A recent news report highlights why high quality information is essential for the public to understand ecosystem issues, and for government officials to make informed decisions.
On April 2 the San Francisco Chronicle published a Page One story by environment writer Glen Martin concerning Klamath River Chinook salmon. The Klamath River runs from southern Oregon through the Coastal Range to the Pacific Ocean south of Crescent City. Useful maps of the Klamath Basin can be found here. An 11-mile segment has been designated “wild and scenic,” and is protected from virtually all competing uses. Some segments have Class IV+ or Class V rapids.
The general issue presented in the Chronicle concerns competing upstream uses of Klamath River water. In general, the more water that is removed for agricultural use upstream the less water remains to sustain fish populations. Salmon present a special concern. They are anadromous, which means they live in the sea but migrate to fresh water to breed. They also are programmed to return to the same river segment where they were spawned.
The specific issue concerns the 2006 salmon harvest. Martin reports that the federal government is poised to cancel or severely curtail this year’s fishing season “because of collapsing stocks on the Klamath River.”
Though the situation is mired in competing scientific theories, lawsuits and political skirmishing, the bottom line is fairly simple: There are plenty of Chinook salmon in the ocean now, but most of them originated in the Sacramento River. Salmon from the Klamath River, once a producer of millions of fish, are at all-time lows, compelling federal protections. Fewer than 30,000 Klamath Chinook salmon are expected to return to the river this year, well below the 35,000 fish biologists say are needed to sustain the runs.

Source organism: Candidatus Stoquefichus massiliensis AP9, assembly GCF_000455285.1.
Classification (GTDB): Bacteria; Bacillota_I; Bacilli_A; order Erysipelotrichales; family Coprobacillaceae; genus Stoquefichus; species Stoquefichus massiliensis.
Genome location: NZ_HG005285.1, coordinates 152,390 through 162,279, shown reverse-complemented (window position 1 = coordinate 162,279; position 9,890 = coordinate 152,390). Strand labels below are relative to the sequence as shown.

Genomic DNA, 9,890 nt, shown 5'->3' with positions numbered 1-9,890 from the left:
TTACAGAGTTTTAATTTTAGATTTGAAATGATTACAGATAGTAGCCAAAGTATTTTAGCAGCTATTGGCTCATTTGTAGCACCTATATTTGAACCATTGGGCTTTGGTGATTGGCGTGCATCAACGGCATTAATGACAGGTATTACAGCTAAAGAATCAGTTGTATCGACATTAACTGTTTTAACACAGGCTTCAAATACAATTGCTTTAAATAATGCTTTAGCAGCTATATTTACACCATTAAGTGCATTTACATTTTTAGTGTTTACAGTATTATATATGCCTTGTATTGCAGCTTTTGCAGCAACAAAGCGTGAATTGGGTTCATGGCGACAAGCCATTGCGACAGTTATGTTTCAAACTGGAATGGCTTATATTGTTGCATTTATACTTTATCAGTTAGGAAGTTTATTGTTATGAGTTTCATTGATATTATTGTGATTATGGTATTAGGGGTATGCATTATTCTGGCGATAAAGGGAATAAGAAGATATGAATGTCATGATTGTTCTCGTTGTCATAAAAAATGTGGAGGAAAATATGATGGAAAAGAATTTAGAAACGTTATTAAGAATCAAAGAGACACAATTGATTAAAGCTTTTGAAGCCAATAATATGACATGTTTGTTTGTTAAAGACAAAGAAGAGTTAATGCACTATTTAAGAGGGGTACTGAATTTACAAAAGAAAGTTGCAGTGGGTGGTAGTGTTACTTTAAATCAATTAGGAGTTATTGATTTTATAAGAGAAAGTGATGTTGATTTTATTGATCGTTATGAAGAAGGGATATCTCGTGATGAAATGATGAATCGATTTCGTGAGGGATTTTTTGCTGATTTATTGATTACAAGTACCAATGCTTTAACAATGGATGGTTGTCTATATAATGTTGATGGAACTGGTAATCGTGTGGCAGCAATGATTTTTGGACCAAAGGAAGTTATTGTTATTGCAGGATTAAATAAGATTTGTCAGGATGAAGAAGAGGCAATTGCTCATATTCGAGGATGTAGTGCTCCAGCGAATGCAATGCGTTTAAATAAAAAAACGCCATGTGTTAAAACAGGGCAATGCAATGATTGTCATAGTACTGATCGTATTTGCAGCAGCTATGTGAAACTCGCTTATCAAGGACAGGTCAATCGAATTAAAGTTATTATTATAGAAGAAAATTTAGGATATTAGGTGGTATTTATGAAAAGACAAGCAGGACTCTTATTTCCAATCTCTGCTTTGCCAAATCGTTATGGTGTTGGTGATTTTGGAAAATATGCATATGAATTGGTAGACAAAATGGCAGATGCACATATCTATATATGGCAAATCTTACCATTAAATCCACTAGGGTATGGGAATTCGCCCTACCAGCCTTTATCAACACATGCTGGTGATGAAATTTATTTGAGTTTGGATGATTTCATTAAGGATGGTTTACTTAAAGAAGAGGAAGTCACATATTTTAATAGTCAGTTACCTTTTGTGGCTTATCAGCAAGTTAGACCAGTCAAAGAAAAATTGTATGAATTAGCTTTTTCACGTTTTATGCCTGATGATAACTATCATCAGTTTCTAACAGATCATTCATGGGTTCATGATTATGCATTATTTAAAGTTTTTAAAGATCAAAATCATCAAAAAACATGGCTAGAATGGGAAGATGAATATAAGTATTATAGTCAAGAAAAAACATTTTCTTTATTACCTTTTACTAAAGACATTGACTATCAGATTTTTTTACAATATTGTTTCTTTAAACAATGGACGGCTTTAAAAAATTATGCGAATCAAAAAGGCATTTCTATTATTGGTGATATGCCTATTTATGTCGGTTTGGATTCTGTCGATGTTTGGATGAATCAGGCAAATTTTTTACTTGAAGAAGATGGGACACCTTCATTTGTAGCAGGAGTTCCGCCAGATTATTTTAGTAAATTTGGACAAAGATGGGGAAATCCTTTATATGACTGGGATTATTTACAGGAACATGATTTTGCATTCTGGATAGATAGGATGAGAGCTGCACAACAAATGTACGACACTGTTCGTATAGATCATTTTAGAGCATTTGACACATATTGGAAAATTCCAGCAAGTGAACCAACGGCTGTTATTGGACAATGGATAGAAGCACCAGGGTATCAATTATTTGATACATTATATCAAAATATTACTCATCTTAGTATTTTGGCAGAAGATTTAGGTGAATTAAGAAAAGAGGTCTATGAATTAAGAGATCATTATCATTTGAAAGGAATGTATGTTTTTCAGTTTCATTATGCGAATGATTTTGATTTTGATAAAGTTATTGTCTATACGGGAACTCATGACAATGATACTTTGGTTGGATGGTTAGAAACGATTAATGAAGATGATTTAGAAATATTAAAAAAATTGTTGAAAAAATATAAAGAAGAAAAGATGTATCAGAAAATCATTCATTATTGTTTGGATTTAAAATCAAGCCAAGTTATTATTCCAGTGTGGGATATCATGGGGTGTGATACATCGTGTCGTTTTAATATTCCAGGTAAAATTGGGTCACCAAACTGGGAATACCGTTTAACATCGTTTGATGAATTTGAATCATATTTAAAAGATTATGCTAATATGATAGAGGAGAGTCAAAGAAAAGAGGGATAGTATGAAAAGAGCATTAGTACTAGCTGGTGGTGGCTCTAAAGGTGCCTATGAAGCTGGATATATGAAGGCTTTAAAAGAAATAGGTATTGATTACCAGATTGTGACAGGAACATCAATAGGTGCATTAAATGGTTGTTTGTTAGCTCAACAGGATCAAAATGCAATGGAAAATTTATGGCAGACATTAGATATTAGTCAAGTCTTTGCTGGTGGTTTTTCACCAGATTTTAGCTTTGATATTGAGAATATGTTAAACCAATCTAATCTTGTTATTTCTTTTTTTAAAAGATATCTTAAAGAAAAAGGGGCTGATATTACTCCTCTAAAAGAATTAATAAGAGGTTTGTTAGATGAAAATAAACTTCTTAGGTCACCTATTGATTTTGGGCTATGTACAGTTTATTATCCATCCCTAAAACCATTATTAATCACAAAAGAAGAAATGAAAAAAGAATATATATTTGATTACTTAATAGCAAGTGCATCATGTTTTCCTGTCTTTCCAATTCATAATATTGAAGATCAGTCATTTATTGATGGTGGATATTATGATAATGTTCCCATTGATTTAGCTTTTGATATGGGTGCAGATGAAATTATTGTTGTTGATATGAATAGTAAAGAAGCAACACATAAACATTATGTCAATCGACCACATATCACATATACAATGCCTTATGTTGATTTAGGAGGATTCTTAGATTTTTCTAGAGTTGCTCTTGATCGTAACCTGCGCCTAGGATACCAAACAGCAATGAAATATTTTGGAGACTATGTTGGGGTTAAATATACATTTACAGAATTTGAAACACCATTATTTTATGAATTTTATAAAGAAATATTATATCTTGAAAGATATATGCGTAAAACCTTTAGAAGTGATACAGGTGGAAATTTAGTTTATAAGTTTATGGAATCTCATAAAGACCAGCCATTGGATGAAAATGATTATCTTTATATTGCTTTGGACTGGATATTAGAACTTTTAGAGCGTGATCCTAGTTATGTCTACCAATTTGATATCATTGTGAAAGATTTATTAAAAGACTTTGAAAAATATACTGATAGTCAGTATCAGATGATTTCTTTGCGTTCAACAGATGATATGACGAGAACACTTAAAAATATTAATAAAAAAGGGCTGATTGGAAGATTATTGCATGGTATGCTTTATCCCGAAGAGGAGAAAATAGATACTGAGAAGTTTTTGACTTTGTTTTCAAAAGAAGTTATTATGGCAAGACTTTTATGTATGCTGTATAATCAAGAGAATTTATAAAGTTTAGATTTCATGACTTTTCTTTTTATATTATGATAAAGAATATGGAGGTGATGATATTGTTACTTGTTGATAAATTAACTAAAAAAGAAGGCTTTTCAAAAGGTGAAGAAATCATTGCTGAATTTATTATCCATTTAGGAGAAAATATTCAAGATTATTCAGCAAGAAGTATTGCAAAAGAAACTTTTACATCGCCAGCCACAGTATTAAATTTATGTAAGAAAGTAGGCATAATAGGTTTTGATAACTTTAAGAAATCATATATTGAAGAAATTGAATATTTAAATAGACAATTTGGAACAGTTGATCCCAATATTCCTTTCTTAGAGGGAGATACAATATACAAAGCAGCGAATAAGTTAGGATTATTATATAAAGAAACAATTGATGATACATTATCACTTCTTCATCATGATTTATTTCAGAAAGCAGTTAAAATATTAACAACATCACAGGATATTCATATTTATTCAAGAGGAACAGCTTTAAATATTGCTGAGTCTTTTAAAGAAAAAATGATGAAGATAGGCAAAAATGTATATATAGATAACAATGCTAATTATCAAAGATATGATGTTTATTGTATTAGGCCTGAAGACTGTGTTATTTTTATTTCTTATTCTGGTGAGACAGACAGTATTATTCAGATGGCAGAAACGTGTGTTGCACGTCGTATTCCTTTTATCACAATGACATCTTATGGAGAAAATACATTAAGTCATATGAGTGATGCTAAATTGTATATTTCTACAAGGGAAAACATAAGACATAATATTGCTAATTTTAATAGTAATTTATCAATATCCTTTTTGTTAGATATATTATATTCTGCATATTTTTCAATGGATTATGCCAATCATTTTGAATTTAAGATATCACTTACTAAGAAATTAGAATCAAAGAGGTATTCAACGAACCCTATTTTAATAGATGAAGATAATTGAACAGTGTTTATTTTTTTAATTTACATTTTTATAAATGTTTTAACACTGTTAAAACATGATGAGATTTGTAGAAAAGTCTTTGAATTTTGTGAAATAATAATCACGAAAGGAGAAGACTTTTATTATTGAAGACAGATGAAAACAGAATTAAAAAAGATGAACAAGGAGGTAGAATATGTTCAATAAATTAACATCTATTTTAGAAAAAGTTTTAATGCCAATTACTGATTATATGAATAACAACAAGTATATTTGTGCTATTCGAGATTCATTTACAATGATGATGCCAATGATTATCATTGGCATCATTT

And because both populations mingle in the open sea, fishing for Sacramento River Chinook could imperil the Klamath salmon that remain.
It’s certain that biologists who study California salmon and the Klamath River and the federal officials who must make decisions know much more than what Martin has summarized. Nevertheless, there are important information quality questions that citizens (and federal decision-makers!) ought to ask. For example:
- How precise are these figures? Precision is different from accuracy. Measuring meters with a laser calibrated in yards will get you very precise measurements–but of the wrong thing. A common way to describe precision is with significant figures. Values that are precise can be highly inaccurate if the tool used to measure or estimate them is systematically flawed in some way.
- Are these figures accurate? Accuracy generally refers to how well a measured or estimated quantity conforms to the actual thing being measured or estimated. A measure or estimate is accurate if it conforms with a specified amount of error to the thing being measured or estimated Statisticians refer to this type of accuracy as unbiasedness, and it’s fully appropriate for statistical information such as the number of salmon expected to return to the Klamath River to spawn or the number of adult salmon needed to sustain the population. Values that are accurate can be highly imprecise if the tool used to measure or estimate them is not carefully calibrated.
- Are these figures objective? Under federal information quality standards, accuracy is similar to (but not quite identical with) “objectivity.” A measure or estimate is objective if it is as likely to underestimate as to overestimate the true (but unknown) value. Objective estimates must be “accurate” in the sense that they are unbiased, but they need be “precise” only within the amount of precision specified.
So how should we interpret the Chronicle story? It depends on the accuracy, precision and objectivity of the reported estimates, and unfortunately, Martin offers little insight into these factors. Depending on how they sort out, 30,000 returning salmon could be vastly below the 35,000 needed to sustain the Klamath River population. Or the figures could overlap by a lot. Or they could be indistinguishable from each other. We just don’t know.
One reason to be wary is that Martin reports the estimated number of salmon expected to return to the Klamath River as “fewer than 30,000” (our emphasis), but leaves out any hint about how many fewer than 30,000 he has in mind. That compounds imprecision with ambiguity.
Posted 5 April 2006.
Corrected 12 April 2006.